This article is about a format used within an exposition for the explainer to get feedback from the learner(s), and/or for learner(s) to self-assess.
View list of in-exposition feedback formats
Polling is a method used in classes and group learning settings where students are asked, through a show of hands or a clicker, to answer a yes/no or multiple choice question. In some cases, the responses being polled are generated from students who were cold called or participated voluntary immediately prior to it. In other cases, the options are generated by logical necessity (as with yes/no questions). In yet other cases, the explainer selects the options as with the usual multiple-choice question design.
Polling differs from cold calling in that all students get to contribute to the discussion, but each has a reduced limelight. Further, the goal is generally to get a sense of the overall consensus, not to diagnose individual student thoughts.
- 1 Related methods
- 2 Question types
- 3 Parameters relevant to individual polling instances
The following questions are well-suited for polling:
- Yes/no or true/false questions
- Multiple-choice questions (MCQs), particularly those questions where the options form a natural partitioning of the possibility space
- All multiple choice questions (if using clickers or equipped with another easy way for people to convey options en masse).
Parameters relevant to individual polling instances
Open versus closed polling
There are three types of polling:
- Polling that is open at the individual level: Examples include "show of hands" polling. For this type of polling, the responses of every individual are visible to every other individual (though some may need to turn around to see other responses). The overall aggregate response can also be approximately inferred.
- Polling that is closed at the individual level, but open at the aggregate level: Examples include polling using clickers that is immediately followed by a reveal of how many people chose what option.
- Polling that is closed at all levels: Examples include polling using clickers without a reveal of how many chose what option. A less technologically savvy option is for students to hold up pieces of paper with these answer option written on it in big font, facing the instructor. The instructor can see everybody's answer options, but students cannot see each other's answer options.
Sequential versus simultaneous polling in case of multiple options
- Sequential polling for a multiple-choice question means that the options are presented one by one and students are asked to convey, by a show of hands, whether they agree with a given option.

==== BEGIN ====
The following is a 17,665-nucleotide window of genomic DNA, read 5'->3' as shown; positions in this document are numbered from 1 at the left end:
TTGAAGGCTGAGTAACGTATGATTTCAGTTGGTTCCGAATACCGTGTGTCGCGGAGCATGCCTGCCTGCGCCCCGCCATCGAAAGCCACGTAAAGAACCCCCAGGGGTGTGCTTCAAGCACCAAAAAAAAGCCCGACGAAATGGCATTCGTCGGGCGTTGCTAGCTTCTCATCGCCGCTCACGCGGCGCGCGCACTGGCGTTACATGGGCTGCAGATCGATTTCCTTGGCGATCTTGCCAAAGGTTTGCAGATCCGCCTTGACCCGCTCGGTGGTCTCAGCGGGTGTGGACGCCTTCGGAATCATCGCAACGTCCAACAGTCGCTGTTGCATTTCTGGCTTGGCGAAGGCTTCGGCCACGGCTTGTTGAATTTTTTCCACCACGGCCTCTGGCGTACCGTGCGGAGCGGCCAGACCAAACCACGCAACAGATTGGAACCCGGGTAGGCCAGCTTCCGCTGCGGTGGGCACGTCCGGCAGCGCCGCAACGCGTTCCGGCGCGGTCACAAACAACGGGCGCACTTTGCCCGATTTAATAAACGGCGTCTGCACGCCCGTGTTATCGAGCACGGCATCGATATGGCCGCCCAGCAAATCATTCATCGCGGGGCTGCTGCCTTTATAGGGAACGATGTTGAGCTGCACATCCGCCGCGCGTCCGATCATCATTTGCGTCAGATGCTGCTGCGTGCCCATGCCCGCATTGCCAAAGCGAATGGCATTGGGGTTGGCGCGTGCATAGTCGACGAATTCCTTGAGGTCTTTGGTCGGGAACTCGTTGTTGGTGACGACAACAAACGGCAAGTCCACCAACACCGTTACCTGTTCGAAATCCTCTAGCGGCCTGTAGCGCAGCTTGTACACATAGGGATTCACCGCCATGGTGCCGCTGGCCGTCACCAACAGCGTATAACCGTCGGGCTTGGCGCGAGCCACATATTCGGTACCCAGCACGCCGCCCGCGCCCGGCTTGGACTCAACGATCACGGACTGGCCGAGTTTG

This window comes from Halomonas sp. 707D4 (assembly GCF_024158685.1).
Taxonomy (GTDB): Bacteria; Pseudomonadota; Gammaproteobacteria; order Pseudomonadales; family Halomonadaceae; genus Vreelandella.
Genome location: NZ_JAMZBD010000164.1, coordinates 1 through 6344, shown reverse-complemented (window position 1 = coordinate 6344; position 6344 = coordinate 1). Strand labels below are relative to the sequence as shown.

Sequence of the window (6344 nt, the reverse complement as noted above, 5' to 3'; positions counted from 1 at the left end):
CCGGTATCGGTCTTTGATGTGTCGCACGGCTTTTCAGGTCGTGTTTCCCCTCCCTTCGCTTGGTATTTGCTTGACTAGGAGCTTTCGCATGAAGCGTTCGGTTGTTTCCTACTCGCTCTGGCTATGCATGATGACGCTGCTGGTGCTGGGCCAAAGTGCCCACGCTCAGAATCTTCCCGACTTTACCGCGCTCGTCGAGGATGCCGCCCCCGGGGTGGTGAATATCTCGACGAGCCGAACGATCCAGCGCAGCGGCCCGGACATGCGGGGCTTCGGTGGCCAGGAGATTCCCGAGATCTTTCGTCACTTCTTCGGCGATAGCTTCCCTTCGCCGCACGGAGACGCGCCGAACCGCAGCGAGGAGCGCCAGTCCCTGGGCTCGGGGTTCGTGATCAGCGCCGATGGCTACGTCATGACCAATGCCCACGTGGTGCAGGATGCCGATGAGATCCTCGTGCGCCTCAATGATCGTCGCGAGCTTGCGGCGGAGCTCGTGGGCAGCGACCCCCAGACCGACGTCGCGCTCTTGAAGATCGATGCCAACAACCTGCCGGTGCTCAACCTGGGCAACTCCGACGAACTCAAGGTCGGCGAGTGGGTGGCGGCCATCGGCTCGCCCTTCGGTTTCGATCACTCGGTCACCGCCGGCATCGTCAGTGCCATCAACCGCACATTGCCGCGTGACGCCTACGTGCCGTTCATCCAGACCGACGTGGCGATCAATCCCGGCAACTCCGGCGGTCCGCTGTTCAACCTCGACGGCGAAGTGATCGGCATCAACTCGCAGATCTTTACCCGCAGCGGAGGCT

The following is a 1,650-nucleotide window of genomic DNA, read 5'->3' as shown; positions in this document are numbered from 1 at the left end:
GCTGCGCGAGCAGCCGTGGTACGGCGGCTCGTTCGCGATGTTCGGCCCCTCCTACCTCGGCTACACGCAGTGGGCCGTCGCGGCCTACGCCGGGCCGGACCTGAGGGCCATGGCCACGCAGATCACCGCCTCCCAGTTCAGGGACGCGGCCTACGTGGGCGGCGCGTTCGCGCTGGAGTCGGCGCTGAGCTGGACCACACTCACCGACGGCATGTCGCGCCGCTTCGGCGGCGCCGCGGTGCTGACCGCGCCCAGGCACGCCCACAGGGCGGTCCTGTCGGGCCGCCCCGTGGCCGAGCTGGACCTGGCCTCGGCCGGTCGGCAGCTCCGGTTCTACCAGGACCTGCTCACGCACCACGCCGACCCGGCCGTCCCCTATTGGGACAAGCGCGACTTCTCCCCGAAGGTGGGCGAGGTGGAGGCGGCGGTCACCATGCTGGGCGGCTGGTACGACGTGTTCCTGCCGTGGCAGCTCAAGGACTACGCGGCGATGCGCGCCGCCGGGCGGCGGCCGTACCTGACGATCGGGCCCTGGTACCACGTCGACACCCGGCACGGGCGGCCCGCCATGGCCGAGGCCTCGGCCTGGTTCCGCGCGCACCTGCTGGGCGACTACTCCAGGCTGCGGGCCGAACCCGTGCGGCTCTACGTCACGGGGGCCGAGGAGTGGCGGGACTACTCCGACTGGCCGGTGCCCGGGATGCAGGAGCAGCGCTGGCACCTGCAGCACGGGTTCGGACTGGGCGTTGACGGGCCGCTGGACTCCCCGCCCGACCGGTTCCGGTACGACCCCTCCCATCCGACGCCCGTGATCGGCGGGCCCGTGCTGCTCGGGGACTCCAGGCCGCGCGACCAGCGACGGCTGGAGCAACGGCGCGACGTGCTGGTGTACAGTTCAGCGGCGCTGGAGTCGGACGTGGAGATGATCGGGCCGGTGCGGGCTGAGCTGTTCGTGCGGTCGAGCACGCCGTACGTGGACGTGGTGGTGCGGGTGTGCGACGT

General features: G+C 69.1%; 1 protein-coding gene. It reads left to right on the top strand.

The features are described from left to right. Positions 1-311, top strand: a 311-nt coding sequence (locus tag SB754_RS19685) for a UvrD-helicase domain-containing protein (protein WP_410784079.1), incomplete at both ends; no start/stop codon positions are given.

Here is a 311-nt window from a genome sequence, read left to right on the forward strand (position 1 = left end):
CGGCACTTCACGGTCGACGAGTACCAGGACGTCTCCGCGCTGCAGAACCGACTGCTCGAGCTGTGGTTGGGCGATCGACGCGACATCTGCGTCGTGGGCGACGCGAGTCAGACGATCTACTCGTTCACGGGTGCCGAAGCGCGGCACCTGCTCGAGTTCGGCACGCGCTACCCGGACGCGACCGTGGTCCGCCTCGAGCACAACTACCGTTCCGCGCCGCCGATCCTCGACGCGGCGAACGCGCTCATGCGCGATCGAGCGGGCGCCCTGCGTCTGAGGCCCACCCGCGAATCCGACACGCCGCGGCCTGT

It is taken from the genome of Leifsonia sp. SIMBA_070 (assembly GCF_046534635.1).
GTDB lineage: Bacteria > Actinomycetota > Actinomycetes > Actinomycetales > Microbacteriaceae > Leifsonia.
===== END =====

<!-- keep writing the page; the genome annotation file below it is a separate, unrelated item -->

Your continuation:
- Simultaneous polling for a multiple-choice question means that all students convey their answer option simultaneously using a clicker or by holding up pieces of paper.
Note that for yes/no or true/false questions with no implicit "don't know" or "don't care" option, the distinction between sequential and simultaneous polling is not that important, though it may still be significant due to framing effects.
Sequencing of options for sequential polling
For a MCQ with three or more options, sequential polling allows individual respondents to adjust their answers based on the response to previous options, particularly in case of open polling (at the individual or aggregate levels). The direction of this effect may differ based on the situation. In some cases, people may be reluctant to agree with initial options, while in others, people may be overenthusiastic about initial options.
Inclusion of a "don't know" option
An explicit "don't know" option is helpful, particularly for yes/no and true/false questions, rather than assuming that those who fail to raise their hand for the "yes" option must endorse the "no" option.
Multiple rounds of polling
For simultaneous or sequential polling, it may be possible to do multiple rounds of polling. Each round of polling may be followed immediately by the next. In the case of open polling, this allows each individual to factor in what his/her peers think into his/her next response.
Prelude and interlude
The following are some possibilities for the prelude to polling, the interlude between polling rounds, and the post-polling phase:
- Asking an individual (selected through cold calling or voluntary participation) to publicly explain a particular option. This can be done for multiple individuals. In some cases, individual responses to free response questions may be used to generate the options used for polling.
- Giving individuals some time to think about the question.
- Giving people some time to discuss the question with their peers.
- Checking desk work.
- Reviewing a relevant concept publicly.